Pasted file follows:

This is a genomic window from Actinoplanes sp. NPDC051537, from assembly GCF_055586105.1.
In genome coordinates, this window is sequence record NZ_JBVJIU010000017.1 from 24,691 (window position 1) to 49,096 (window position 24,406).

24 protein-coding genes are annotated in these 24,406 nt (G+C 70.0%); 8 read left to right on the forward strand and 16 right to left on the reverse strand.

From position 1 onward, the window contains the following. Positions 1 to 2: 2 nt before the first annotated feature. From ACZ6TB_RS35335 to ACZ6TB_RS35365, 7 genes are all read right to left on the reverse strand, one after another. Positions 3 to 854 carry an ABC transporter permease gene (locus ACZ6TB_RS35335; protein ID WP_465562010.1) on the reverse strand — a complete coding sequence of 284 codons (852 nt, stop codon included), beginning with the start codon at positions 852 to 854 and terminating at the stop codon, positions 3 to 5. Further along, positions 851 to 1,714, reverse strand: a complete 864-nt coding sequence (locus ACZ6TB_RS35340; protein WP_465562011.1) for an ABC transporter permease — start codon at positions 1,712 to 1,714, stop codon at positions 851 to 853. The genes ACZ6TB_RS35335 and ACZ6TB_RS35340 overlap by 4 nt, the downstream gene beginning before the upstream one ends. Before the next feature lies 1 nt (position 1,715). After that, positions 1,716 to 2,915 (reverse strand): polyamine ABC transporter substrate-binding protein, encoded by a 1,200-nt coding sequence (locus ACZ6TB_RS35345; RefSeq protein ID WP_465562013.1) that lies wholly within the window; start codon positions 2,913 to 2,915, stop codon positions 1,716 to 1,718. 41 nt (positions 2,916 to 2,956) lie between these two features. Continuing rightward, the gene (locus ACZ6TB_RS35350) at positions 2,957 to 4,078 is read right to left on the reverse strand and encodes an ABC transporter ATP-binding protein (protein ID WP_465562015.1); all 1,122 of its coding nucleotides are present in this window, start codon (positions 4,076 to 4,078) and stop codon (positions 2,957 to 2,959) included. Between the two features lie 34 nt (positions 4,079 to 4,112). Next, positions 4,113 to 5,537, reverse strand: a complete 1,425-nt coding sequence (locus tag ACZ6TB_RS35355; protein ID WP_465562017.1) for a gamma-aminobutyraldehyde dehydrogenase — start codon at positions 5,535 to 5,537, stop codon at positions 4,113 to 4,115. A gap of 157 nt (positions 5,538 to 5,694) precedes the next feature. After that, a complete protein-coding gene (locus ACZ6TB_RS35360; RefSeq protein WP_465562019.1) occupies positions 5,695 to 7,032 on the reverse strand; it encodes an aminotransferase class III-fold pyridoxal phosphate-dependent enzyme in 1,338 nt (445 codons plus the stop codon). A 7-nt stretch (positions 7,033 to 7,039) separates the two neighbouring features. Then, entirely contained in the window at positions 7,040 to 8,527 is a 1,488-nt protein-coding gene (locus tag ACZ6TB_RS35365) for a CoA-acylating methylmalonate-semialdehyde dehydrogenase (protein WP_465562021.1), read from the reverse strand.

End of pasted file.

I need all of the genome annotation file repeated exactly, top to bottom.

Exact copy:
This is a genomic window from Actinoplanes sp. NPDC051537, from assembly GCF_055586105.1.
In genome coordinates, this window is sequence record NZ_JBVJIU010000017.1 from 24,691 (window position 1) to 49,096 (window position 24,406).

24 protein-coding genes are annotated in these 24,406 nt (G+C 70.0%); 8 read left to right on the forward strand and 16 right to left on the reverse strand.

From position 1 onward, the window contains the following. Positions 1 to 2: 2 nt before the first annotated feature. From ACZ6TB_RS35335 to ACZ6TB_RS35365, 7 genes are all read right to left on the reverse strand, one after another. Positions 3 to 854 carry an ABC transporter permease gene (locus ACZ6TB_RS35335; protein ID WP_465562010.1) on the reverse strand — a complete coding sequence of 284 codons (852 nt, stop codon included), beginning with the start codon at positions 852 to 854 and terminating at the stop codon, positions 3 to 5. Further along, positions 851 to 1,714, reverse strand: a complete 864-nt coding sequence (locus ACZ6TB_RS35340; protein WP_465562011.1) for an ABC transporter permease — start codon at positions 1,712 to 1,714, stop codon at positions 851 to 853. The genes ACZ6TB_RS35335 and ACZ6TB_RS35340 overlap by 4 nt, the downstream gene beginning before the upstream one ends. Before the next feature lies 1 nt (position 1,715). After that, positions 1,716 to 2,915 (reverse strand): polyamine ABC transporter substrate-binding protein, encoded by a 1,200-nt coding sequence (locus ACZ6TB_RS35345; RefSeq protein ID WP_465562013.1) that lies wholly within the window; start codon positions 2,913 to 2,915, stop codon positions 1,716 to 1,718. 41 nt (positions 2,916 to 2,956) lie between these two features. Continuing rightward, the gene (locus ACZ6TB_RS35350) at positions 2,957 to 4,078 is read right to left on the reverse strand and encodes an ABC transporter ATP-binding protein (protein ID WP_465562015.1); all 1,122 of its coding nucleotides are present in this window, start codon (positions 4,076 to 4,078) and stop codon (positions 2,957 to 2,959) included. Between the two features lie 34 nt (positions 4,079 to 4,112). Next, positions 4,113 to 5,537, reverse strand: a complete 1,425-nt coding sequence (locus tag ACZ6TB_RS35355; protein ID WP_465562017.1) for a gamma-aminobutyraldehyde dehydrogenase — start codon at positions 5,535 to 5,537, stop codon at positions 4,113 to 4,115. A gap of 157 nt (positions 5,538 to 5,694) precedes the next feature. After that, a complete protein-coding gene (locus ACZ6TB_RS35360; RefSeq protein WP_465562019.1) occupies positions 5,695 to 7,032 on the reverse strand; it encodes an aminotransferase class III-fold pyridoxal phosphate-dependent enzyme in 1,338 nt (445 codons plus the stop codon). A 7-nt stretch (positions 7,033 to 7,039) separates the two neighbouring features. Then, entirely contained in the window at positions 7,040 to 8,527 is a 1,488-nt protein-coding gene (locus tag ACZ6TB_RS35365) for a CoA-acylating methylmalonate-semialdehyde dehydrogenase (protein WP_465562021.1), read from the reverse strand.